A Fijian trek of adventure, acceptance and romance
This review may contain slight spoilers, so if you are intrigued by the synopsis, please be aware that some of the slight plot twists may be uncovered in the review. Although, I try to keep spoilers out of my reviews, sometimes the comments and thoughts the book evokes requires them to be in the review.
Synopsis: Fiji is a spellbinding novel of adventure, cultural misunderstandings, religious conflict and sexual tension set in one of the most exotic and isolated places on earth.
As the pharaohs of ancient Egypt build their mighty pyramids, and Chinese civilization evolves under the Shang Dynasty, adventurous seafarers from South East Asia begin to settle the far-flung islands of the South Pacific. The exotic archipelago of Fiji is one of the last island groups to be discovered and will remain hidden from the outside world for many centuries to come.
By the mid-1800’s, Fiji has become a melting pot of cannibals, warring native tribes, sailors, traders, prostitutes, escaped convicts and all manner of foreign undesirables. It’s in this hostile environment an innocent young Englishwoman and a worldly American adventurer find themselves.
Susannah Drake, a missionary, questions her calling to spread God’s Word as she’s torn between her spiritual and sexual selves. As her forbidden desires intensify, she turns to the scriptures and prayer to quash the sinful thoughts – without success.
Nathan Johnson arrives to trade muskets to the Fijians and immediately finds himself at odds with Susannah. She despises him for introducing the white man’s weapons to the very people she is trying to convert and he pities her for her naivety. Despite their differences, there’s an undeniable chemistry between them.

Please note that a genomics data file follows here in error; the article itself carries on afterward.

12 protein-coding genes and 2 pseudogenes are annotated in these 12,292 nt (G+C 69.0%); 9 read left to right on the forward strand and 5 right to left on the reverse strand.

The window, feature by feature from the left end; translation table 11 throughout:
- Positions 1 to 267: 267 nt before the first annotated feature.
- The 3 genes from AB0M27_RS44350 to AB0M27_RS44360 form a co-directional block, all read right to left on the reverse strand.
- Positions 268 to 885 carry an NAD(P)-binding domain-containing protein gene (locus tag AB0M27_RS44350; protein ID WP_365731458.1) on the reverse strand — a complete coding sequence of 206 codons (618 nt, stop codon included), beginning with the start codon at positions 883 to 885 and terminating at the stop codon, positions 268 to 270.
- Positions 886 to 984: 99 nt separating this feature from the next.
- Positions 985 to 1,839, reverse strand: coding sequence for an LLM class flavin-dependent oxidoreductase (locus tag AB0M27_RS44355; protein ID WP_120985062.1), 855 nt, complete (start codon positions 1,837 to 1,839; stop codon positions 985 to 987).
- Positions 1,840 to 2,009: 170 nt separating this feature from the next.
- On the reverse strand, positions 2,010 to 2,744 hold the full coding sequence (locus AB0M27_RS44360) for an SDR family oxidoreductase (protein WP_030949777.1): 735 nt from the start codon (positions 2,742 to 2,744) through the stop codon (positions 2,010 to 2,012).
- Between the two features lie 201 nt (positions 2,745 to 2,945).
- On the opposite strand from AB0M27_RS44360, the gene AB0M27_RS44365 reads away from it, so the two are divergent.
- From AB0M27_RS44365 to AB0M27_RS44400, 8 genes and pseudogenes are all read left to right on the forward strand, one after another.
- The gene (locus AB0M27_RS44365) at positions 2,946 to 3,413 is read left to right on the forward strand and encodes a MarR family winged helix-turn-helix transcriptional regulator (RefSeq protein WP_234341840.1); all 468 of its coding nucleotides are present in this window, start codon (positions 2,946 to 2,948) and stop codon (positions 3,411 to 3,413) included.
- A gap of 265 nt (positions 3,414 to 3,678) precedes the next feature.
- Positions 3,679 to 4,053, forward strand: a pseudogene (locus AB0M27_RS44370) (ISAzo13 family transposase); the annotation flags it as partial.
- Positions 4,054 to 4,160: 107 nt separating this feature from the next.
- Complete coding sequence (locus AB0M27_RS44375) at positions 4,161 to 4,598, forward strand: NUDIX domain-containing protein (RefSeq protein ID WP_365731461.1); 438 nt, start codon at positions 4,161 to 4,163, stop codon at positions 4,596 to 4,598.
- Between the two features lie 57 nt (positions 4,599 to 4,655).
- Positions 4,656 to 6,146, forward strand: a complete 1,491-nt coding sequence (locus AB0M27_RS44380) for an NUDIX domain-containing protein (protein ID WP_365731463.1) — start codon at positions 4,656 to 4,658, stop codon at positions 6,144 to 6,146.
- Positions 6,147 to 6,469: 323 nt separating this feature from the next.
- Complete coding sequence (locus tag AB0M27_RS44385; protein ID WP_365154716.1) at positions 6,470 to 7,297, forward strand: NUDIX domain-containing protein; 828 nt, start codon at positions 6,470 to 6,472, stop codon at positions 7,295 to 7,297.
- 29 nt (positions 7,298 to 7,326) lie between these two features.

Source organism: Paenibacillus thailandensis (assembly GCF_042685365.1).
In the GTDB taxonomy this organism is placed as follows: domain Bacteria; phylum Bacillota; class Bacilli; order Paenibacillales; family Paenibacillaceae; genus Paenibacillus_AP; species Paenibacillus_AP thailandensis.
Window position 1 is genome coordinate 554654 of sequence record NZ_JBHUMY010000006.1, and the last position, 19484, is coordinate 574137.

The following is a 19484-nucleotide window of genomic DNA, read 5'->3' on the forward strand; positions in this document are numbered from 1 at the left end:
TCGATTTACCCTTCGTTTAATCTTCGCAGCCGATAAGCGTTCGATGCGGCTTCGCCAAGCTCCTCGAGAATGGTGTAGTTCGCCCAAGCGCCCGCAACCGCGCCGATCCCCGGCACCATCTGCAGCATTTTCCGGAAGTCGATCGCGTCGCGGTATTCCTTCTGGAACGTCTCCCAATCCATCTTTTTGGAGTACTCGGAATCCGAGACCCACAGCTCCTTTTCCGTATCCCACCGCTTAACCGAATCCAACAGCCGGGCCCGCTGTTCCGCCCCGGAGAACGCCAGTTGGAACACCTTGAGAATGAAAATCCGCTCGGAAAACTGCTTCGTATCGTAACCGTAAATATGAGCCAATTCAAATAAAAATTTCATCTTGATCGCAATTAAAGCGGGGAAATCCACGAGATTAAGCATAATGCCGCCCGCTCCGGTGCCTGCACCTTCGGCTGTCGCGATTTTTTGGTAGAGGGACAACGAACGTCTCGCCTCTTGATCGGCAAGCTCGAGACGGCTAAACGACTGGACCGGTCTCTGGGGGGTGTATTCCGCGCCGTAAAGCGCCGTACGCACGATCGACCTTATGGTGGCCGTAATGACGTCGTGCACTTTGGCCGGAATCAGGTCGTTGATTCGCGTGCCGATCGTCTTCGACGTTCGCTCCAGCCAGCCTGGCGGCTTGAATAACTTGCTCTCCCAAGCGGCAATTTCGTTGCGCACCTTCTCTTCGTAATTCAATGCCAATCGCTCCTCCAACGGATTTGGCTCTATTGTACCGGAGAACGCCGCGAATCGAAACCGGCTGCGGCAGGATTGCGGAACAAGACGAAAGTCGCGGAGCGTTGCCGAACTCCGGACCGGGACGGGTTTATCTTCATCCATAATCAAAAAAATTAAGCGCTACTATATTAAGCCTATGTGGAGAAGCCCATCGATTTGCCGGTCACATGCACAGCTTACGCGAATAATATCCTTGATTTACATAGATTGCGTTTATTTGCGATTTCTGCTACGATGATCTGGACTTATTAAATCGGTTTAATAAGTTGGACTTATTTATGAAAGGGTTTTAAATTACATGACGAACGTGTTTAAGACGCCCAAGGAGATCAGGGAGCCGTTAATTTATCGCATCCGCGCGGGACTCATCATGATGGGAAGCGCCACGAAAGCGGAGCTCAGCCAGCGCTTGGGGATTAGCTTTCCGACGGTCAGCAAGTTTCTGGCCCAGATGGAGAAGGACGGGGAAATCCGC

When their lives are suddenly endangered by marauding cannibals, Susannah and Nathan are forced to rely on each other for their very survival.
Written by father-and-son writing team Lance & James Morcan (authors of The Ninth Orphan), Fiji is an historical adventure-romance published by Sterling Gate Books.
A feature film adaptation of Fiji is currently being developed.
Bookish things: 292 pages. I’m not a huge fan of the cover, I think it’s a bit flat. A cover that included an example of the vibrant indigenous people would be far more enticing. Goodreads shows this as having an average rating of 3.93 out of 5.
Where to buy: Amazon on kindle for $3.99 or paperback for $12.59
**may contain very slight spoilers**
What’s pink, yellow and blue with white stripes? Carries clubs and guns too, speaks in tongues and might also eat one too?
You will find out if you give this book, with it’s gritty storyline and richly descriptive imagery when it came to the indigenous people, a try. The idea that drove the story was a strong one, it’s been done before…done to death. Where I found this book let me down was in the mechanics of the writing. I was fairly picky as you’ll be able to see below in my notes.
15% – Yep, I get it! Rod is a simpleton. Quit telling me every time he is mentioned!!
A fair bit of head hopping between Nathan and Suzannah. Kind of distracting, no real break between either.
16% – very abrupt changes between scenes. More could have been added to tie the scenes together instead of such a jarring change. (S+N to maiden and sailor)
18% – why didn’t we find out about Waisale’s birthmark the first time we saw him in the story?
22-24% – I am not sure about this ‘he/she would later learn…’ Line. It is putting in information the characters don’t yet have for the reader.
88% – why didn’t they go back? Check on the men? It seems a little odd…
These things aren’t the be all and end all when it comes to writing a book, and if you can overlook some of those things I think you’ll thoroughly enjoy this tale.
Have you ever read a story about Fiji? Was it any good? share with us below.